Year of Publication

2016

Degree Name

Master of Science (MS)

Document Type

Master's Thesis

College

Education

Department

Kinesiology and Health Promotion

First Advisor

Dr. Lance Bollinger

Second Advisor

Dr. Mark Abel

Abstract

Background: Vitamin D is crucial for skeletal muscle function. 25-hidroxyvitamin D (25(OH)D) has been correlated with skeletal muscle mass and intramyocellular lipid (IMCL) content. The purpose of this study was to understand how calcitriol, the active vitamin D metabolite, directly affects myocellular size and lipid partitioning.

Methods: C2C12 myotubes were treated with calcitriol (100nM) or vehicle control for 24 or 96 h. Myotube diameter and protein synthesis rate were measured to determine effects of calcitriol on myocellular size. Intramyocellular triacylglycerol (IMTG), diacylglycerol (DAG), and ceramide content were measured by LC/MS. Expression of genes involved in lipid packaging and lipolysis were measured by RT-PCR. Insulin-stimulated phosphorylated Akt (Thr 308) was determined by western blot.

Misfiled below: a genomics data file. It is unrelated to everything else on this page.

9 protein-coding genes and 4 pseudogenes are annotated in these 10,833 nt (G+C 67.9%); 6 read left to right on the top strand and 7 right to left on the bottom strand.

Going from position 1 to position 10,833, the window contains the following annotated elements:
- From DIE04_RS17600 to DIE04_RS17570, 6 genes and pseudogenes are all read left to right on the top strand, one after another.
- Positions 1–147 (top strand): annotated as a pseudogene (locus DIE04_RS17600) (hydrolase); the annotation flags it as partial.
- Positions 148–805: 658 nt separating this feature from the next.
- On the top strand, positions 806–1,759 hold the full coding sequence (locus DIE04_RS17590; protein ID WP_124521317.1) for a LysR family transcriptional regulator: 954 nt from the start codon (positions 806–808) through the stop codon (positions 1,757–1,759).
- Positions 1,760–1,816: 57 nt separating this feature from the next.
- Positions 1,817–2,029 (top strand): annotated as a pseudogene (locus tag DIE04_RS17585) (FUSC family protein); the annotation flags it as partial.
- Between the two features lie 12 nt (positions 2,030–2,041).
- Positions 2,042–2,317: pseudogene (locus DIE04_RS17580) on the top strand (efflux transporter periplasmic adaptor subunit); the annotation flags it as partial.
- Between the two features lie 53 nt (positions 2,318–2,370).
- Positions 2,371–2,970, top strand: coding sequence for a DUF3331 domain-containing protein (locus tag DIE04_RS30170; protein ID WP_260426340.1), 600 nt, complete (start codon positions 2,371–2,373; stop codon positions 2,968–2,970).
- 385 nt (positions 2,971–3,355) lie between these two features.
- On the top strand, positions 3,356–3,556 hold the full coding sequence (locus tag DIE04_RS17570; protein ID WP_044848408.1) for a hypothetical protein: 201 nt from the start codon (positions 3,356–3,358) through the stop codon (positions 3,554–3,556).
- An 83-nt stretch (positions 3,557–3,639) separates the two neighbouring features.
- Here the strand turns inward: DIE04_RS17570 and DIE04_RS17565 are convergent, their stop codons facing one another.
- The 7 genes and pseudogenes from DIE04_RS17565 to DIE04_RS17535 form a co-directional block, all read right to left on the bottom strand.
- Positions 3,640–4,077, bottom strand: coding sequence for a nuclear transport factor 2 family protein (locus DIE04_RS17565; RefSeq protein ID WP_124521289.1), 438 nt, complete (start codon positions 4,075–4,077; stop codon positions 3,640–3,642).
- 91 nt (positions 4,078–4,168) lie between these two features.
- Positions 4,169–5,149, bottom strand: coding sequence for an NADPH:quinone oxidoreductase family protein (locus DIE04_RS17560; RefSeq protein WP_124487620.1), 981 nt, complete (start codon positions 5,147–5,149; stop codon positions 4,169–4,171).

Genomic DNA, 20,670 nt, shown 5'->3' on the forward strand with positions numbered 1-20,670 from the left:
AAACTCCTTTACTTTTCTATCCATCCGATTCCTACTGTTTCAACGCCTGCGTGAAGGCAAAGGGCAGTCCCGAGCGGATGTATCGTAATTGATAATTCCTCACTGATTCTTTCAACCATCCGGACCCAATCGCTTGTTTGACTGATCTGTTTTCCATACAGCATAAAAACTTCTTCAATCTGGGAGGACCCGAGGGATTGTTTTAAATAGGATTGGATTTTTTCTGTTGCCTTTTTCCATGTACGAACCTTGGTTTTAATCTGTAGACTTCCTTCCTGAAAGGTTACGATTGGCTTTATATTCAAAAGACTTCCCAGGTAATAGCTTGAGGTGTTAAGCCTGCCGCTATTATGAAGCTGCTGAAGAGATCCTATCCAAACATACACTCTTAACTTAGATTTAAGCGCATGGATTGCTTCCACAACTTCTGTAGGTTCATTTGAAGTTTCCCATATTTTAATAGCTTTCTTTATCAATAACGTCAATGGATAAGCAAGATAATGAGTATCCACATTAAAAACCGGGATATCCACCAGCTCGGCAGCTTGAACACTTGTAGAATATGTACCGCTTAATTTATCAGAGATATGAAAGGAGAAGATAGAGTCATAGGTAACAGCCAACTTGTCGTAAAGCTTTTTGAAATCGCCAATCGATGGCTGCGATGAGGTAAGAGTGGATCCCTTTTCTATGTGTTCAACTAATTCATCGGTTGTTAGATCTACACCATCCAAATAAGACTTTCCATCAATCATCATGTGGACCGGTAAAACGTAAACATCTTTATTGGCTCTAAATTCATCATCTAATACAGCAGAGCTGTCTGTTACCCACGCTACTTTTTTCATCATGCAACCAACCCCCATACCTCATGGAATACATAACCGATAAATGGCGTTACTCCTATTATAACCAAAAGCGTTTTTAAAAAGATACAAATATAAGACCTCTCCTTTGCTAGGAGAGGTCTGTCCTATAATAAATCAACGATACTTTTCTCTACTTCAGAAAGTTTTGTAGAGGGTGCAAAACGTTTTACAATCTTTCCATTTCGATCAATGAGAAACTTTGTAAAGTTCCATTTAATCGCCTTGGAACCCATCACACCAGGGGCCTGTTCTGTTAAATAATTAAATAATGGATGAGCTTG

Results: Calcitriol did not affect myocellular size or protein synthesis rate. Calcitriol increased total DAG and ceramides in a sub-species specific manner. Calcitriol increased IMTG area, but did not affect total IMTG content. Calcitriol reduced mRNA content of diglyceride acyltransferase and increased mRNA content of lipid packaging genes. Calcitriol did not negatively affect insulin-stimulated pAkt.

Conclusions: These results suggest calcitriol directly alters lipid content and packaging in skeletal muscle cells. Altering the expression of lipid packaging genes and increasing IMCL subspecies content may be mechanisms by which vitamin D improves skeletal muscle function in vivo.

Digital Object Identifier (DOI)

http://dx.doi.org/10.13023/ETD.2016.255

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